You’ve probably heard that WordPress is open-source software, and may know that it’s created and run by volunteers. WordPress enthusiasts share many examples of how WordPress changed people’s lives for the better. This monthly series shares some of those lesser-known, amazing stories.
How it all began
Mary remembers when cybercafés started trending in Nigeria. She had just finished high school and was awaiting her results for admission to university. She spent all of her time (10 hours a day) and all of her pocket money buying bulk time online at cafes. All the way through university that was true, until in 2008 she graduated with a degree in philosophy and bought her own computer and modem.
She started blogging in 2009. Initially, she tried out Blogger, Hubpages, and WordPress—but found WordPress too complicated.
Growing up as a timid but curious cat
Mary is one of four kids, and the only girl among her siblings. Throughout her childhood she felt shy, even though others didn’t always see her that way.
When she first started her personal blog, it was mostly an opportunity for her to speak her mind where she was comfortable. Blogging gave her a medium to express her thoughts and with every new post she became a better writer.
After completing a postgraduate diploma in mass communication, Mary started a Masters degree in Information Management. This required a three month internship. She decided to volunteer in Ghana in 2015 at the headquarters of the Salesians of Don Bosco in West Africa (SDBAFW) where her uncle was based.
While she was there, her uncle asked Mary why she was not blogging on WordPress, which also happened to be the software the organisation used. She explained how difficult and complicated it was so he shared a group of beginner-level tutorial videos with her.
After two weeks of watching those videos, she started to realize she could have a full-time career doing this. So she immediately joined a number of online training groups so she could learn everything.
I saw a lot of people earning an income from things I knew and did for the fun of it. I found myself asking why I had not turned my passion into a business.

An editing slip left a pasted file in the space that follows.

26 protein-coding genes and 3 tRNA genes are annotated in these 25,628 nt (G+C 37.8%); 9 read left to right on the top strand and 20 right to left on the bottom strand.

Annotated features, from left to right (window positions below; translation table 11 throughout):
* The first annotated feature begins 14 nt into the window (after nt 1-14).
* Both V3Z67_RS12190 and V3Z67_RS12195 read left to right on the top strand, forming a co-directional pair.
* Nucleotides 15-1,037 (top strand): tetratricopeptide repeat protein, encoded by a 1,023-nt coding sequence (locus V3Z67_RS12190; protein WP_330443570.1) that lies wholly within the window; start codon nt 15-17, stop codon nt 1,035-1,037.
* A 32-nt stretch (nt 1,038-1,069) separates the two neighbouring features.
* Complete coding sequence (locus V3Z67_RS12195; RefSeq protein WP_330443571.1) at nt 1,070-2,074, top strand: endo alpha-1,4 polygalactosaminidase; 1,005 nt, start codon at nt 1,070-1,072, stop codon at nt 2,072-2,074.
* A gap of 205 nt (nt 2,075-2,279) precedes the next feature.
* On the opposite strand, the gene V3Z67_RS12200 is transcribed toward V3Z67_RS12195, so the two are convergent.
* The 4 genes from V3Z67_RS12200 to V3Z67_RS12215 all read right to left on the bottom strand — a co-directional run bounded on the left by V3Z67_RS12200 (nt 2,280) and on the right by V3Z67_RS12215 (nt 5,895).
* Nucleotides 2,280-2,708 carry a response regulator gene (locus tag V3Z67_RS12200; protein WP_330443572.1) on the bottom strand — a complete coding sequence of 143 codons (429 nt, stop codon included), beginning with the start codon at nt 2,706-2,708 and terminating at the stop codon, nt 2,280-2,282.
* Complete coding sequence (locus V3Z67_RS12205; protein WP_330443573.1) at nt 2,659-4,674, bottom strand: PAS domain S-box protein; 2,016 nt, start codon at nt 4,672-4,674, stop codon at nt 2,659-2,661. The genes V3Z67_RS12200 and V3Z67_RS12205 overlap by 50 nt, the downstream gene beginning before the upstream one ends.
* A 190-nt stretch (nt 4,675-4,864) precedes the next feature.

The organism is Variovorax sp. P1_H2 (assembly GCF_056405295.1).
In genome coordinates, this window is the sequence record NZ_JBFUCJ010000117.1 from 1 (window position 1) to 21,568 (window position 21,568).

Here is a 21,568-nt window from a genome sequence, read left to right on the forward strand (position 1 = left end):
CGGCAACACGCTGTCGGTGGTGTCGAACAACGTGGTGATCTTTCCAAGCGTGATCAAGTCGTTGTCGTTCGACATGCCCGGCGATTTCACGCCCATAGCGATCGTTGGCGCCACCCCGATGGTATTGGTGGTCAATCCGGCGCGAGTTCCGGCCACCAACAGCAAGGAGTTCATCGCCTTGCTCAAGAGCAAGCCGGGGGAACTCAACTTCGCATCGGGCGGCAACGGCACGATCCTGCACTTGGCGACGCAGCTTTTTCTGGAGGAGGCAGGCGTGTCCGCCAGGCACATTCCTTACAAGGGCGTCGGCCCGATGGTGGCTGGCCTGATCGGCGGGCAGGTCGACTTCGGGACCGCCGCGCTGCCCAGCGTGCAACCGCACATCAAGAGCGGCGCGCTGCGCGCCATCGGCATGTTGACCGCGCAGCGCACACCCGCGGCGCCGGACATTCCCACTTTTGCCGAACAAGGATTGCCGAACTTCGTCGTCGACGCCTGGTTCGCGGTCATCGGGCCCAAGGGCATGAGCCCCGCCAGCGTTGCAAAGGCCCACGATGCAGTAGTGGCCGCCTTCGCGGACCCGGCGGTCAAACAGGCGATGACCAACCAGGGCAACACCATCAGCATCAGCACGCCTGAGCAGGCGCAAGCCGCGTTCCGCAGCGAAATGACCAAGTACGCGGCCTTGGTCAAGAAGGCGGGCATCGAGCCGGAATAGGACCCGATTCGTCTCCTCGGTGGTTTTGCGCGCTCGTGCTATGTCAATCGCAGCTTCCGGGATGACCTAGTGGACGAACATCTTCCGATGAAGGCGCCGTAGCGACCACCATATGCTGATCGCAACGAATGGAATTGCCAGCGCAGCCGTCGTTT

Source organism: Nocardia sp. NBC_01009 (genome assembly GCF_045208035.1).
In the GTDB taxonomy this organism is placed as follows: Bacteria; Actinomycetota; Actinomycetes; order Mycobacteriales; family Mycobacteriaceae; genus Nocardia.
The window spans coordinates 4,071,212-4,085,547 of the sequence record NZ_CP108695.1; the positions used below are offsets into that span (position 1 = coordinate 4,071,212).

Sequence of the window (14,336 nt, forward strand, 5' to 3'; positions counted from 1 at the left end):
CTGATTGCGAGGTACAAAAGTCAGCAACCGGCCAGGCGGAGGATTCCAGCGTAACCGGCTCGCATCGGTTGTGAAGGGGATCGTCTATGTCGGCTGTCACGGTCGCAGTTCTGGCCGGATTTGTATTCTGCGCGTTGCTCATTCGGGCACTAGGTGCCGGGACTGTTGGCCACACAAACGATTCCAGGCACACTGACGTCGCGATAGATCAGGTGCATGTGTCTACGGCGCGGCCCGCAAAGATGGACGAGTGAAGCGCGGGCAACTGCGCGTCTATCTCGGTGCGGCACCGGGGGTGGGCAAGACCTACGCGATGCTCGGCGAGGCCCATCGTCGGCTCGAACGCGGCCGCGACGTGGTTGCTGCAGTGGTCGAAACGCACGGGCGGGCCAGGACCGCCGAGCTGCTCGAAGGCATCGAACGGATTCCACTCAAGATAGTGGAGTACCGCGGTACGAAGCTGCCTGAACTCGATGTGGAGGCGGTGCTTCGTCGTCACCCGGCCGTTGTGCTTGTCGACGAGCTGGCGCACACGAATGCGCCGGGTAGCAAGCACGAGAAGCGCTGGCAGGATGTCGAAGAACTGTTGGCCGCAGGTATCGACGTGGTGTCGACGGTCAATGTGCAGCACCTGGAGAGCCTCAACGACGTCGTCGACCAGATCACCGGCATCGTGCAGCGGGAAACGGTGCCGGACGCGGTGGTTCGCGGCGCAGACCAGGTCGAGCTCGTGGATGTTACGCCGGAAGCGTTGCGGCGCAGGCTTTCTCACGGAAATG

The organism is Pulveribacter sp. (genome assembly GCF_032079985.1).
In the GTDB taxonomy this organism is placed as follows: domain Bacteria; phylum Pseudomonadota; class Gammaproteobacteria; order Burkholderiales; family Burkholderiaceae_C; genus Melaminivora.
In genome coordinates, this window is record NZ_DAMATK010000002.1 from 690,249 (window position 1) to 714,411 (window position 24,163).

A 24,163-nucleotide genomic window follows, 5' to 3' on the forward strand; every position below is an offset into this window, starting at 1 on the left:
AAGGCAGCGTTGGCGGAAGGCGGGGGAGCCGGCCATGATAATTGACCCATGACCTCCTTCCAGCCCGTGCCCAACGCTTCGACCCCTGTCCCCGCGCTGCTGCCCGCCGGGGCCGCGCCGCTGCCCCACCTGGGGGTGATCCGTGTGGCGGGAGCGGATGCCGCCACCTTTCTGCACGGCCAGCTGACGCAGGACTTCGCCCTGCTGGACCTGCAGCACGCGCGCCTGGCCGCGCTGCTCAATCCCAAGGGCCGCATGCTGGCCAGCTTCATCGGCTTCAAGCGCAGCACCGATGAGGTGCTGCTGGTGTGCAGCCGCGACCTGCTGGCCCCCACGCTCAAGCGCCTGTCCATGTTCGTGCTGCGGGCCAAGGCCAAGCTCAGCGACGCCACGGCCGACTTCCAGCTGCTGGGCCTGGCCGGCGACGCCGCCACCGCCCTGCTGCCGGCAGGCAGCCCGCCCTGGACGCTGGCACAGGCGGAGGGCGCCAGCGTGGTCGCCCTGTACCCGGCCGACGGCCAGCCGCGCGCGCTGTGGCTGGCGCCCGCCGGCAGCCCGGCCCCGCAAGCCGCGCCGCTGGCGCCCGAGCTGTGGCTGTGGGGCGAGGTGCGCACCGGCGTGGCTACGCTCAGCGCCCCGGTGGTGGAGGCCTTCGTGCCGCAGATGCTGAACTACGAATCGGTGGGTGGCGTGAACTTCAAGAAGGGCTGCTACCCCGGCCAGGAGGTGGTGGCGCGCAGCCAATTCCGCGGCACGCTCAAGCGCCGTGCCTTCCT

Not long after that, she was contacted by a website editor who was impressed by her blog. With the information available online for WordPress, she was able to learn everything she needed to improve and redesign a site for what turned into her first client.
I visited the WordPress.org showcase and was wowed with all the good things I could do with WordPress.
In 2016 after a year of deep WordPress learning, she had fallen in love with the CMS and wanted to give back to the WordPress open source project.
She volunteered to help the Community team. And when she moved to Lagos later that year, she discovered there was an active WordPress Meetup community. This started her journey toward becoming a WordPress Meetup Co-organizer and a Global Community Team Deputy.
Today the Nigerian WordPress community continues to grow, as has the Lagos WordPress Meetup group. The first Nigerian WordCamp took place in Lagos in 2018 and a 2020 event is being planned. A local WordPress community also developed in Mary’s hometown in Ijebu.
I have made great friends and met co-organizers in the community who are dedicated to building and sharing their WordPress knowledge with the community like I am.
What did Mary gain from using and contributing to WordPress?
- She overcame her stage fright by getting up in front of an audience at her local Meetup to introduce speakers and to talk about the WordPress community.
- She attended her first of many African WordCamps in Cape Town, South Africa. Coincidentally this was also her first time outside West Africa. Before that, she had not been in an aircraft for more than one hour.
- She earned money from WordPress web design projects to sustain her during her learning period. Mary continues to use WordPress in her work and says she is still learning every day!
- She got to jump off Signal Hill in Cape Town when visiting a WordCamp!
Essentially, the community has taught me to be a better communicator, and a better person. I’ve made friends across the world that have become like a family to me.
She now runs a village hub in Ijebu, where she teaches girls digital skills and WordPress as a way of giving back to her town.
Since she started on this journey, Mary has gotten a fulltime job supporting a WordPress plugin. She’s also become a Community Team Rep and continues to build and foster communities.
Mary’s advice to others
Always seek to understand the basics of whatever knowledge you seek. Never jump in too fast, wanting to spiral to the top while ignoring the learning curve. You will likely crash down effortlessly if you do so, and would have learned nothing.
Thanks to Alison Rothwell (@wpfiddlybits), Yvette Sonneveld (@yvettesonneveld), Abha Thakor (@webcommsat), Josepha Haden (@chanthaboune), Topher DeRosia (@topher1kenobe). Thank you to Mary Job (@maryojob) for sharing her #ContributorStory.
This post is based on an article originally published on HeroPress.com, a community initiative created by Topher DeRosia. HeroPress highlights people in the WordPress community who have overcome barriers and whose stories would otherwise go unheard.
Meet more WordPress community members over at HeroPress.com!